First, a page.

WTF Is Kentucky Fried Blowfish? Delicious, That's What.

In a tiny kitchen in brownstone Brooklyn restaurant Bergen Hill, chef Andrew D'Ambrosi is running one of the most inventive seafood restaurants in America. Though constrained by limited space and gear more fit for a Central Park snack bar than mini Mugaritz (the setup includes four induction burners, a panini press and small ice cream machine), the former Le Cirque chef and Top Chef scene stealer is composing dishes made with extraordinary flavor combos (Mayweather 1-2s) and personality.

He's been known to riff on dishes filed away from years of world travel, including a langoustine and yolky egg carpacio toque tip to the great Catalan tapas spot Bar Mut in Barcelona. This controlled madcappery continue last week when D'Ambrosi introduced the KFB to the menu at his Carroll Gardens sleeper hit (right across the street from buzzy Dover, another seafood-focused spot). What's this KFB? That would be Kentucky Fried Blowfish. We reached out to the chef to find out the deal, who wrote us this KFB manifesto:

Blowfish are magically delicious oceanic morsels, not unlike a pygmy monkfish in structure, with a very mild, delicate flesh the size of a chicken wing perfect for frying. And like their edible avialae brethren they respond well to a buttermilk brine.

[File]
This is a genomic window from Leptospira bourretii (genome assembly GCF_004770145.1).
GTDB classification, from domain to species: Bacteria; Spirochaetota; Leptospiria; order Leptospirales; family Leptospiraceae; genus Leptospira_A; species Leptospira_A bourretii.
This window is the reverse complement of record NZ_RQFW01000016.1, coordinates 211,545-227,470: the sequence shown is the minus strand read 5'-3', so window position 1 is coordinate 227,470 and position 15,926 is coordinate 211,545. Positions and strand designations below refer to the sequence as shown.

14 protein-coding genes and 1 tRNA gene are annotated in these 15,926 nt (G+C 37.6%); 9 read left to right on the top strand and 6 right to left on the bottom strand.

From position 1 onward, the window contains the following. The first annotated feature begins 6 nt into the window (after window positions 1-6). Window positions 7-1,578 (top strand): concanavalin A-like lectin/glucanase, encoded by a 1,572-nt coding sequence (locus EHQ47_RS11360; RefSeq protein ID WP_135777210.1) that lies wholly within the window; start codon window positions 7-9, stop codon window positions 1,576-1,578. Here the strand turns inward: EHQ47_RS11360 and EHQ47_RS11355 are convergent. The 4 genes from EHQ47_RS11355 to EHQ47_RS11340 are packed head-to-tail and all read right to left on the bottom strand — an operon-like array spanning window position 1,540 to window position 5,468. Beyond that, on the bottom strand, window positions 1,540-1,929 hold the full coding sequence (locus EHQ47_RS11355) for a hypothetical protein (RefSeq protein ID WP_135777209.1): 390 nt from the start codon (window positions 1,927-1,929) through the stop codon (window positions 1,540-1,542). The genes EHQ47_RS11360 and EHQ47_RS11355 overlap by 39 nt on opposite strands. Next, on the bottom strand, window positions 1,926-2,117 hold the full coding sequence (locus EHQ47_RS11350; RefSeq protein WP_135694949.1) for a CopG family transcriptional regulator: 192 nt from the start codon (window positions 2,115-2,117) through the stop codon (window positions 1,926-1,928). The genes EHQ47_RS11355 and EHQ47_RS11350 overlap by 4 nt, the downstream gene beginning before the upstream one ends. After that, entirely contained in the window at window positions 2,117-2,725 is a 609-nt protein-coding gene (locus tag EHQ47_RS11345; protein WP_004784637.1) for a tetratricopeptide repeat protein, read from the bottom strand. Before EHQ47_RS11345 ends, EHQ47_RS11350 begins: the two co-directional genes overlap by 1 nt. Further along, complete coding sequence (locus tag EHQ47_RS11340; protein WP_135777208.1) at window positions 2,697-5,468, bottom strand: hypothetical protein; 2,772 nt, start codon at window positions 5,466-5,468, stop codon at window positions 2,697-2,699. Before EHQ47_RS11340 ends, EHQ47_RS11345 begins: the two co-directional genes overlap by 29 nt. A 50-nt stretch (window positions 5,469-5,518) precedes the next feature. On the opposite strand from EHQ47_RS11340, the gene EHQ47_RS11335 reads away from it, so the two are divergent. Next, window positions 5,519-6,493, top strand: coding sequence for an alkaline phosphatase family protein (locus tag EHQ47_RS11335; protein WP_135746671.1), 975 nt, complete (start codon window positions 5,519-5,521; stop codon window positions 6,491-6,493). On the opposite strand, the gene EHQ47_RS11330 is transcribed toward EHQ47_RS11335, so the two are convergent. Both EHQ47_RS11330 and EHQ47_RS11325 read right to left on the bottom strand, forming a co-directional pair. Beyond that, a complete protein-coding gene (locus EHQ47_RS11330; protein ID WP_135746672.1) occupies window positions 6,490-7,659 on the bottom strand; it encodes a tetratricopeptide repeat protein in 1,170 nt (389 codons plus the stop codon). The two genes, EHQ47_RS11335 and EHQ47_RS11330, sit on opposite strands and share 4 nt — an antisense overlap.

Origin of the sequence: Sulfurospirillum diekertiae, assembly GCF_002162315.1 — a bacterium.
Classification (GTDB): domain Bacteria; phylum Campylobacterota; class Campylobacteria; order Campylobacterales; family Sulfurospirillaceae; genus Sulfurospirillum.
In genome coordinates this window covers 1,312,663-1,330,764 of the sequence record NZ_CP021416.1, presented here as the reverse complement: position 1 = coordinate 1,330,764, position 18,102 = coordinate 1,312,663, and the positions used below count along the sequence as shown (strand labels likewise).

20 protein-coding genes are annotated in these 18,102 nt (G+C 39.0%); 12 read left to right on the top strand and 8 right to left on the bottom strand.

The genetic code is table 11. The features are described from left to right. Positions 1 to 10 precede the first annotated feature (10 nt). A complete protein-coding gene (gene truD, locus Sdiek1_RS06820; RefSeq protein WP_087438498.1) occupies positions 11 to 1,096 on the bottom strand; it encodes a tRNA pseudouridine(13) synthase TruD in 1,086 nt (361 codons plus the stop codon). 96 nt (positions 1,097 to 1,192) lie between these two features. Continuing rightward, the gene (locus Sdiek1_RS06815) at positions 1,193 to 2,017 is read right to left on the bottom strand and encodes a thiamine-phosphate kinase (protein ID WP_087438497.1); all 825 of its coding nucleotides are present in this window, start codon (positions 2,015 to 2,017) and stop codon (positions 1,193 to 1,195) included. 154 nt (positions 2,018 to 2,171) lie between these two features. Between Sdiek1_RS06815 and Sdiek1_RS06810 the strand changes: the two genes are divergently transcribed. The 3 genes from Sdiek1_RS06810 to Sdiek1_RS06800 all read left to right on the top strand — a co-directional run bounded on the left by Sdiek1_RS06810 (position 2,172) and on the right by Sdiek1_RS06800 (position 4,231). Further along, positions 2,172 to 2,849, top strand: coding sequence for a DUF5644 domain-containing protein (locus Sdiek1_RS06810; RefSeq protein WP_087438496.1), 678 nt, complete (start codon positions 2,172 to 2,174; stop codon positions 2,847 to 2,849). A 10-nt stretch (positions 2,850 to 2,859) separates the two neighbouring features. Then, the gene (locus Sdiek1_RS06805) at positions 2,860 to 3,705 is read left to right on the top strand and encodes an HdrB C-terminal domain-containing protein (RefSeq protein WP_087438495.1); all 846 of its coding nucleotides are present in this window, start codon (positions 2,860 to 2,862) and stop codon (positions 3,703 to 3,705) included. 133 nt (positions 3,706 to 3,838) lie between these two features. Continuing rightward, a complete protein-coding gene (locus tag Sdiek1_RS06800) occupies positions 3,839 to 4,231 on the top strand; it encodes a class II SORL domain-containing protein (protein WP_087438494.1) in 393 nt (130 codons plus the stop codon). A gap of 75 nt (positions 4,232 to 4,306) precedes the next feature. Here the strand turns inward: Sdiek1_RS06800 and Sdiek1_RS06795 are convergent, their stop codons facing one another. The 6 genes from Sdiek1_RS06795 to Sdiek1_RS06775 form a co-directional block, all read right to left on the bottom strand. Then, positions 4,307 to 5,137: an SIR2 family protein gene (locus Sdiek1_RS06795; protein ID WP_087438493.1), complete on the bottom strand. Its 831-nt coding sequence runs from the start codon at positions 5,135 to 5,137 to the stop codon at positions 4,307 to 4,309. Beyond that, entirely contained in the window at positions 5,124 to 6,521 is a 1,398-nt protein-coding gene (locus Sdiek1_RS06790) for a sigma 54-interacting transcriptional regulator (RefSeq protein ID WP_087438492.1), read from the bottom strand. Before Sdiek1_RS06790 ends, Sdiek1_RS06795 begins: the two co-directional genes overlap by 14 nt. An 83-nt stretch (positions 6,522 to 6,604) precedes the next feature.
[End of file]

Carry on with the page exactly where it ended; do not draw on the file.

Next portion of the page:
Now, to be clear, these are not the nefarious poisonous variety you've heard about, mythically pulled from the seas of Japan and served to adventure-seekers. The ones I use are from Long Island (you can tell by the accent). I can tell you that they're 100% poison-free — and 110% that they are basically begging to be dropped into a hot pot of oil.

To seasoned the flour I use is a proprietary blend of spices aptly named "Andrew Spice" — I can't tell you exactly what's in it, but I will say it contains a mixture that mimics the flavor of the world's most popular fried poultry purveyor. The outcome is awesome.

The KFB is served with a corn puree infused with tarragon and a salad of fennel, tomato and pickled cherries. Dressed with a vinaigrette of equal parts red wine vinegar and honey, finished with a good amount of cracked black pepper. The final garnish is a few potent drops of scotch bonnet honey.

Feel the burn.

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